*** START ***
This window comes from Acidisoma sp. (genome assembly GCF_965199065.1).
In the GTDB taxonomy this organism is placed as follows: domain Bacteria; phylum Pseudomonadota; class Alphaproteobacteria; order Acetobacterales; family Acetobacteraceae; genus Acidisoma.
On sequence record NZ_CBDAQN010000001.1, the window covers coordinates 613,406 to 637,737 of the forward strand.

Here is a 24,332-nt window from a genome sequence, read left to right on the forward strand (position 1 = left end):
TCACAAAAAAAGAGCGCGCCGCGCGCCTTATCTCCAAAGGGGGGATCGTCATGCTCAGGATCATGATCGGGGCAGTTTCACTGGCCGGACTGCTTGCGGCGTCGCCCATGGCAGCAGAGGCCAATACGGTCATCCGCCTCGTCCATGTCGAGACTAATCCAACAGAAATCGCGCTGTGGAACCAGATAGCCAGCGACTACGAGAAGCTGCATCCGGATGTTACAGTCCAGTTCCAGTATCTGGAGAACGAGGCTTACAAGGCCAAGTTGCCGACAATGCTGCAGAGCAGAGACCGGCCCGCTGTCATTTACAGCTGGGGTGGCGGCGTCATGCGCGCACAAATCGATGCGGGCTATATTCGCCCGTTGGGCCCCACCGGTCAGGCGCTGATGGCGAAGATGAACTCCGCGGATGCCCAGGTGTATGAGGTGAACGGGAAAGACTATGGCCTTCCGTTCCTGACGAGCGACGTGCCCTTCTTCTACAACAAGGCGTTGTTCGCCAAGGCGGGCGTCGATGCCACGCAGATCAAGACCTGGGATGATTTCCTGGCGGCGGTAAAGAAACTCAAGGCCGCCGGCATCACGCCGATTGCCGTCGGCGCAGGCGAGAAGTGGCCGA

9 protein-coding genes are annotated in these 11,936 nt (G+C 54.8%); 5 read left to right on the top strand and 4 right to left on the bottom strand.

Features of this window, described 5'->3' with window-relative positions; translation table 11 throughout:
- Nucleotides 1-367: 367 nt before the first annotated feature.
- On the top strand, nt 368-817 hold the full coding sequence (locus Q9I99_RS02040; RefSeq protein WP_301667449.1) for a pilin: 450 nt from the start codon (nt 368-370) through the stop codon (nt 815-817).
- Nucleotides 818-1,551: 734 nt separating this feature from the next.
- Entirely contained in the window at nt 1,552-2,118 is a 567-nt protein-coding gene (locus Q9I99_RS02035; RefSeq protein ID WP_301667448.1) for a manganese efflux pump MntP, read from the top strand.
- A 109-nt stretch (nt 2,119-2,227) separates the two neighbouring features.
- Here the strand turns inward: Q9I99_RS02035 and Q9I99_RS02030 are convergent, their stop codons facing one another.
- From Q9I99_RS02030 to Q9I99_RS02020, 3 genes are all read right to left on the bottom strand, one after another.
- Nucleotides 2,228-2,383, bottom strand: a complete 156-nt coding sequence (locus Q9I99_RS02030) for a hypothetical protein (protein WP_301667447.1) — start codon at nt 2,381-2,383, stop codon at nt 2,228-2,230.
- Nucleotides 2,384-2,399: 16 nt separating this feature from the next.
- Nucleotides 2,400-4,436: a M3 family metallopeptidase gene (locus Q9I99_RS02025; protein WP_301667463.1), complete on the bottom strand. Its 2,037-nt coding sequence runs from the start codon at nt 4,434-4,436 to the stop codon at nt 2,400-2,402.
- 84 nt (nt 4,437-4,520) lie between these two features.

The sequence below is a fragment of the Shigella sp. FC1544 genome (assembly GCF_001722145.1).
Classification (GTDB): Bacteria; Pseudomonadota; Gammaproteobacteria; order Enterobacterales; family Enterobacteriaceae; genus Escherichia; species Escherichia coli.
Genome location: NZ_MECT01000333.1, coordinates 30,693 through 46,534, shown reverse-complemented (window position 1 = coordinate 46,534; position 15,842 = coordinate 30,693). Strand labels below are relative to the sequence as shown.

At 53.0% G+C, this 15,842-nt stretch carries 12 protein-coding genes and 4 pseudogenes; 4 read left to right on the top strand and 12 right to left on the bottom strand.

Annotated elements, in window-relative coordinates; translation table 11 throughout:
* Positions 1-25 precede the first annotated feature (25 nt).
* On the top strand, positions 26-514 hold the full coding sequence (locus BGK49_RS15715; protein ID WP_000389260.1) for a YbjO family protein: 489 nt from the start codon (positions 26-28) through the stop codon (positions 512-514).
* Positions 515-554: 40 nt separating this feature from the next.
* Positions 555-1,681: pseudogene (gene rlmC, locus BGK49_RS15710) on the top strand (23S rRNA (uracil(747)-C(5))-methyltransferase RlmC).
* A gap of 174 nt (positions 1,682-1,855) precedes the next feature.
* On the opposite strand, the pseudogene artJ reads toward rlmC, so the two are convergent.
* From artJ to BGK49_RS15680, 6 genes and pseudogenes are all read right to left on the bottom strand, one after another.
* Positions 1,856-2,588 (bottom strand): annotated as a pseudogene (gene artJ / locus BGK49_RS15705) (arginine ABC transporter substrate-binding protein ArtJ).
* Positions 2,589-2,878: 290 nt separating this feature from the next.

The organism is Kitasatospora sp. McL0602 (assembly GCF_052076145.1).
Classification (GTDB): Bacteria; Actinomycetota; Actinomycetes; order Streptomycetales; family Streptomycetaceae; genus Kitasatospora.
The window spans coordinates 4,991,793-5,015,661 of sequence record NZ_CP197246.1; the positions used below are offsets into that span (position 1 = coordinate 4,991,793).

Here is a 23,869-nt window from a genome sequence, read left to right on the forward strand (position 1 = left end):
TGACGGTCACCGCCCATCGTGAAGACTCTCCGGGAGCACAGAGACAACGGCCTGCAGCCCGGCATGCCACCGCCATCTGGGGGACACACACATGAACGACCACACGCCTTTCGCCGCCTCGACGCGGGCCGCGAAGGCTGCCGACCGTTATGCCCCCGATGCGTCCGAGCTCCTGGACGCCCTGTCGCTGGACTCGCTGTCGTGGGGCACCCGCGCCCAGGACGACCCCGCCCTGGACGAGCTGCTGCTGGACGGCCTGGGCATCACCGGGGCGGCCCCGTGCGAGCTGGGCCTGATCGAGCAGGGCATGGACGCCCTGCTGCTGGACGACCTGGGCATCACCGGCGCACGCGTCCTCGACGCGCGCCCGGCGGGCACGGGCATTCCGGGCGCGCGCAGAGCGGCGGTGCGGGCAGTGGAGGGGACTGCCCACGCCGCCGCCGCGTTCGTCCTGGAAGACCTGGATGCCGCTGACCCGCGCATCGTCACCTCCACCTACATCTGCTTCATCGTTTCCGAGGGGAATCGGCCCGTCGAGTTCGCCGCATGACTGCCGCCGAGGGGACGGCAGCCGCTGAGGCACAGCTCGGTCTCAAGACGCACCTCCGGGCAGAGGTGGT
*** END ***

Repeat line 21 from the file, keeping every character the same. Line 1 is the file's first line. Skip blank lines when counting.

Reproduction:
Genome location: NZ_MECT01000333.1, coordinates 30,693 through 46,534, shown reverse-complemented (window position 1 = coordinate 46,534; position 15,842 = coordinate 30,693). Strand labels below are relative to the sequence as shown.